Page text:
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Nat Biomed Eng. 2019 Mar;3(3):230-245. doi: 10.1038/s41551-018-0334-7. Epub 2019 Jan 7.

Solid stress in brain tumours causes neuronal loss and neurological dysfunction and can be reversed by lithium.

Author information

1
Edwin L. Steele Laboratories, Department of Radiation Oncology, Massachusetts General Hospital, Harvard Medical School, Boston, MA, USA.
2
Institut Curie Research Center, PSL Research University, Inserm U1021, CNRS UMR3347, Orsay, France.
3
The Department of Diagnostic Physics, Division of Radiology and Nuclear Medicine, Oslo University Hospital, Oslo, Norway.
4
Department of Chemical and Biological Engineering, Tufts University, Medford, MA, USA.
5
Department of Radiology, UT Southwestern Medical Center, Dallas, TX, USA.
6
Department of Chemical Engineering, Massachusetts Institute of Technology, Cambridge, MA, USA.
7
Stephen E. and Catherine Pappas Center for Neuro-Oncology, Department of Neurology, Massachusetts General Hospital, Harvard Medical School, Boston, MA, USA.
8
Department of Neuro-Oncology, Dana-Farber/Brigham and Women's Cancer Center, Harvard Medical School, Boston, MA, USA.
9
Department of Medical Oncology, Dana-Farber Cancer Institute, Harvard Medical School, Boston, MA, USA.
10
Center for Biomedical Engineering, Departments of Mechanical, Electrical and Biological Engineering, Massachusetts Institute of Technology, Cambridge, MA, USA.
11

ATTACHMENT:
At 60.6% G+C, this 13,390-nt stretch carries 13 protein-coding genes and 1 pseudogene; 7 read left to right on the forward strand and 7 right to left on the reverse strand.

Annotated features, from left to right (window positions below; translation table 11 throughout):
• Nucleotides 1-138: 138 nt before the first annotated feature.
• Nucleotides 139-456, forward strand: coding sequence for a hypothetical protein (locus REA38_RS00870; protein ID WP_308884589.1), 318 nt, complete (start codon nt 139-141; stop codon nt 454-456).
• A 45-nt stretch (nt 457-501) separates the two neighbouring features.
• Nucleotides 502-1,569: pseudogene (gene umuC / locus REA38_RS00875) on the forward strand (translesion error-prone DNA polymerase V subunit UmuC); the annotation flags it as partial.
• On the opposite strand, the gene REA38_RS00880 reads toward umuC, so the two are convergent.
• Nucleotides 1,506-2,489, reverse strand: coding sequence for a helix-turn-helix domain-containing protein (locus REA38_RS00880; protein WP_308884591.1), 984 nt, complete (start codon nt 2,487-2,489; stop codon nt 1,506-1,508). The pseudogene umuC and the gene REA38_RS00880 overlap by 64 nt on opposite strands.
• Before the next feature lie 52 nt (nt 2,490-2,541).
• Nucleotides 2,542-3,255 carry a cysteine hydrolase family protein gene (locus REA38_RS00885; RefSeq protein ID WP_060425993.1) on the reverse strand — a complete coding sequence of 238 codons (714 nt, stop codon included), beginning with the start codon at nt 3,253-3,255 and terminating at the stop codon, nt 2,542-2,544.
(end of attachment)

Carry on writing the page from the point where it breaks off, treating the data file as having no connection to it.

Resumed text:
Department of Biomedical Engineering, Bucknell University, Lewisburg, PA, USA.
12
Edwin L. Steele Laboratories, Department of Radiation Oncology, Massachusetts General Hospital, Harvard Medical School, Boston, MA, USA. jain@steele.mgh.harvard.edu.

Abstract

The compression of brain tissue by a tumour mass is believed to be a major cause of the clinical symptoms seen in patients with brain cancer. However, the biological consequences of these physical stresses on brain tissue are unknown. Here, via imaging studies in patients and by using mouse models of human brain tumours, we show that a subgroup of primary and metastatic brain tumours, classified as nodular on the basis of their growth pattern, exert solid stress on the surrounding brain tissue, causing a decrease in local vascular perfusion as well as neuronal death and impaired function. We demonstrate a causal link between solid stress and neurological dysfunction by applying and removing cerebral compression, which respectively mimic the mechanics of tumour growth and of surgical resection. We also show that, in mice, treatment with lithium reduces solid-stress-induced neuronal death and improves motor coordination. Our findings indicate that brain-tumour-generated solid stress impairs neurological function in patients, and that lithium as a therapeutic intervention could counter these effects.

Comment in

PMID:
30948807
PMCID:
PMC6452896
DOI:
10.1038/s41551-018-0334-7
[Indexed for MEDLINE]
Free PMC Article

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